On the other hand, the DPP compromised with US pressure on pork imports because of a national security concern. Furthermore, the DPP’s “Four No’s” campaign demonstrated its firm stance on continuing its agenda of finding choices outside China. As a result, the DPP sided with the US, economically developed its self-sufficient strategy, and culturally established its Taiwanese identity. The young voters agree with the DPP because of its new and popular political ideology. Thus, the DPP must give up other political traditions. On the KMT side, instead of its unpopular One China/Stable Cross-Strait relation policy, this time around, they focused on every other issue they ignored before. As a result, the KMT changed; they began to ally with environmentalists, embraced more social groups, studied bread and butter issues, and stopped speaking like professors and bureaucrats. In general, after decades of democratization, the DPP is ready to rule the country for more than two terms, and the KMT is finally learning how to be a good opposition party.      

Implication three, this referendum will bring the KMT back to the position ready to challenge the DPP’s status. But more importantly, China as a subject is not on the table this time. Taiwan’s party politics finally said goodbye to its long struggle with the unification/independence issue and moved on to more constructive policy debates. Based on various polls, the two proposals initiated by the KMT, same-day voting and US pork, will gain approval from voters. Because of this, the KMT could easily claim its victory on December 4th. Dealing with this setback, the DPP will re-examine and redefine import rules while blaming the KMT for the worsening Taiwan-US relations.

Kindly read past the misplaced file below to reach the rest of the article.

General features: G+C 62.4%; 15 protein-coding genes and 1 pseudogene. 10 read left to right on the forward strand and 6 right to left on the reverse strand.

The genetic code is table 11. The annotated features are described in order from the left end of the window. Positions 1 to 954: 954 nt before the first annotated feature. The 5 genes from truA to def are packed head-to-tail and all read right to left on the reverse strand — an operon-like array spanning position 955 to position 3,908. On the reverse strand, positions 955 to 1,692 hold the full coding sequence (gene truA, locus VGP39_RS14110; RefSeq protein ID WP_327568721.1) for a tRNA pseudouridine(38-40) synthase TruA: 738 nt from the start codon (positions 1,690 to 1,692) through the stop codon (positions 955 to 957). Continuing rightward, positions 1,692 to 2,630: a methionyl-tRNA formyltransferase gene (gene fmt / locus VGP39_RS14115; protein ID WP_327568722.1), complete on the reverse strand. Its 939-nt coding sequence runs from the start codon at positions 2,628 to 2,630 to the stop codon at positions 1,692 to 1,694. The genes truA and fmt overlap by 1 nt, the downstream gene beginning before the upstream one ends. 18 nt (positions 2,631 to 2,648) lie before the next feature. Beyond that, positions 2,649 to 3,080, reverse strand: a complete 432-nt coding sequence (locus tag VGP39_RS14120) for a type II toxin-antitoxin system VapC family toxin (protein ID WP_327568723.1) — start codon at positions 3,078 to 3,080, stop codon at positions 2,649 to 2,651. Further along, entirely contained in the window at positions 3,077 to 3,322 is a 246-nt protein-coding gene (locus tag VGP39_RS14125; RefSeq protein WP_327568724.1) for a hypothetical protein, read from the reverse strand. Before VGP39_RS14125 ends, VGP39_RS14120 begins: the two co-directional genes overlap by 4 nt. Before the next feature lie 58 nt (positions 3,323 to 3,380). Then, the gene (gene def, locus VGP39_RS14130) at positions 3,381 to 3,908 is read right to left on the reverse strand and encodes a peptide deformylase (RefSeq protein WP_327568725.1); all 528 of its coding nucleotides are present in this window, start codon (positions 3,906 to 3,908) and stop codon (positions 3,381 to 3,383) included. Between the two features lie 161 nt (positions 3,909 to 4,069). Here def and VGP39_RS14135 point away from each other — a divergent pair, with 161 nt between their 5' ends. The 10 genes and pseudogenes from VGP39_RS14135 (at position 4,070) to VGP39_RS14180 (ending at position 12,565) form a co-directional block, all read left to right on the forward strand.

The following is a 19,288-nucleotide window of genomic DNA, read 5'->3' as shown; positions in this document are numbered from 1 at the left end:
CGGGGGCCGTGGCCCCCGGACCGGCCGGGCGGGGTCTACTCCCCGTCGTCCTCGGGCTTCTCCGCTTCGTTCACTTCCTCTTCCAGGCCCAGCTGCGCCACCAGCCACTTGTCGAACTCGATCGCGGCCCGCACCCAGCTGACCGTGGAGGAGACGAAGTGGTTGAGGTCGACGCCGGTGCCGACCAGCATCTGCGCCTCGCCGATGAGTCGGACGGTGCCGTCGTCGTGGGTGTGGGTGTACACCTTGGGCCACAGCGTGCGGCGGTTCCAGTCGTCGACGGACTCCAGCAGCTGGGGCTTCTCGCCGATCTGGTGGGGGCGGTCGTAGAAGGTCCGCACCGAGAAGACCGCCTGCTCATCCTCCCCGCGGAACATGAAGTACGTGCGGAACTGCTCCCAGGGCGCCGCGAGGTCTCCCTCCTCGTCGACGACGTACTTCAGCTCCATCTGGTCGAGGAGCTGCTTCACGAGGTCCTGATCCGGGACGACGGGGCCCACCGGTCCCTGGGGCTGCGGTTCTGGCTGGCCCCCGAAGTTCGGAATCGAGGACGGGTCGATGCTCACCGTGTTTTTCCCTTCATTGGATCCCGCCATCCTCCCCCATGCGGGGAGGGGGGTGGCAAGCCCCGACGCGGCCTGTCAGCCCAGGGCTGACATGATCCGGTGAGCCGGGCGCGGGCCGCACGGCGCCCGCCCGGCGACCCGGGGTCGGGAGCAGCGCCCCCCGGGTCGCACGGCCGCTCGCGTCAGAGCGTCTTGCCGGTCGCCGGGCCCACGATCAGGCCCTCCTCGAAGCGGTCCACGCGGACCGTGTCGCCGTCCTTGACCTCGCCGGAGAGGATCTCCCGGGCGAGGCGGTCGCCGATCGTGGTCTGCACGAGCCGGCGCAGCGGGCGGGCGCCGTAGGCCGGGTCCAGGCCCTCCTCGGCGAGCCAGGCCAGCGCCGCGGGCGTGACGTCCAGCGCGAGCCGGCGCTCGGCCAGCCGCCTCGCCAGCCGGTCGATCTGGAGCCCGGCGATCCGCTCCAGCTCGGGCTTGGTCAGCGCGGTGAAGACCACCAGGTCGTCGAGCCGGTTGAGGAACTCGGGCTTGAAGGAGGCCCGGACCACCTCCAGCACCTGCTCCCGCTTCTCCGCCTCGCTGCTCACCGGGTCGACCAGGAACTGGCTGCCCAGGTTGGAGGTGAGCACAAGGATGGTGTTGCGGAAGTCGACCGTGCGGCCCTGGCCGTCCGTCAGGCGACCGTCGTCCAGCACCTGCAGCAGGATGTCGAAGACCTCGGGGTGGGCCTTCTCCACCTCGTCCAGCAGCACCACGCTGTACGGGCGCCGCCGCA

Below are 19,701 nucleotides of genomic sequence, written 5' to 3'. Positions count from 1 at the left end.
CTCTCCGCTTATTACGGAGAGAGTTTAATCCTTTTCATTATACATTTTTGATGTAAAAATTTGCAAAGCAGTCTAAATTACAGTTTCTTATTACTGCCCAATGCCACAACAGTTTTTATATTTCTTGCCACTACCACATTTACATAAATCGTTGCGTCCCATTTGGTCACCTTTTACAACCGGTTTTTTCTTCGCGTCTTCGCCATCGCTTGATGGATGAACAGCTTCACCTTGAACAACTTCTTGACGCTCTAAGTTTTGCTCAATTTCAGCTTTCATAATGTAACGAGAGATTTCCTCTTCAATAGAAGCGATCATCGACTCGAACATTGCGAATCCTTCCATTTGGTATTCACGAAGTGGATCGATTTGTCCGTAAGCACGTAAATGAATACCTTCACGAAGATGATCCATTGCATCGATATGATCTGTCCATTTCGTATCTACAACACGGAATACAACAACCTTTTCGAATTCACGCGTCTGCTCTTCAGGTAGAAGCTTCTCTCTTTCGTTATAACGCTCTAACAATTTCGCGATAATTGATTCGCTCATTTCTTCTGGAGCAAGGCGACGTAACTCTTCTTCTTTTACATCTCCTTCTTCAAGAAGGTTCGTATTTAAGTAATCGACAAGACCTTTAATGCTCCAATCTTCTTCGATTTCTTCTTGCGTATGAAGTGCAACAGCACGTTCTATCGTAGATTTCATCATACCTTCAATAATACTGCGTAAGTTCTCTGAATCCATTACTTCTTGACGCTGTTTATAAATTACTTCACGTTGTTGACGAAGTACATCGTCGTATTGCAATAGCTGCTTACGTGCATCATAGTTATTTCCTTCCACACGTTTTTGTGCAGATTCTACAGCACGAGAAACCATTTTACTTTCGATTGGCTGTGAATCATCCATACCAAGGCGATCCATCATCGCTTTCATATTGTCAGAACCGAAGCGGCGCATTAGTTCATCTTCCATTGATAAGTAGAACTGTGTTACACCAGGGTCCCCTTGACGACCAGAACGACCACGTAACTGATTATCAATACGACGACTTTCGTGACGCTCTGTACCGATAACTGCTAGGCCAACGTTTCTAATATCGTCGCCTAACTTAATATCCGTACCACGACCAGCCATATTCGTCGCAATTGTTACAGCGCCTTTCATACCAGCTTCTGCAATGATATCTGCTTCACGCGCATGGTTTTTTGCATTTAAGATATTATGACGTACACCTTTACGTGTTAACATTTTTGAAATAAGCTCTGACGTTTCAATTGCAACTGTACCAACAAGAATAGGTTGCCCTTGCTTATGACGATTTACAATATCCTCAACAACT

Furthermore, the DPP will also face another referendum next year and the 2022   magistrate/mayor elections. Hence, Social groups and the KMT will undoubtedly generate new proposals to facilitate political participation. On the other hand, the polls do not show certain predictions of the other two questions. There is a narrow gap between those who are for the reopening of the nuclear power plant and those who are against it. And there is much uncertainty surrounding the LNG Terminal proposal. This revealed important questions for the Taiwanese people and policymakers. This concerned whether saying no to dangerous nuclear power is too far-sighted or whether they should say no to high pollution coal production. Also, saying no to the expensive natural gas/gasoline power plant is understandable, but Taiwan cannot say no to all of them. The Government had a hard time making the decision, and the poll shows, the same difficult decision was experienced by the Taiwanese people. Therefore, again, the referendum is not a helpful tool for policy-making in Taiwan. Still, referendums convey useful narratives about how citizens and political parties interact and reshape politics every time they are used.

Mark Wenyi Lai is an Associate Professor, a non-resident fellow of the Taiwan Studies Programme at the University of Nottingham in UK, Chairperson of the Department of International Affairs, Graduate Program of International Affairs, Wenzao Ursuline University of Languages, Taiwan. This article is part of special issue on the U.S.-Taiwan relations.

This article was published as part of a special issue on Taiwan 2021 Referendum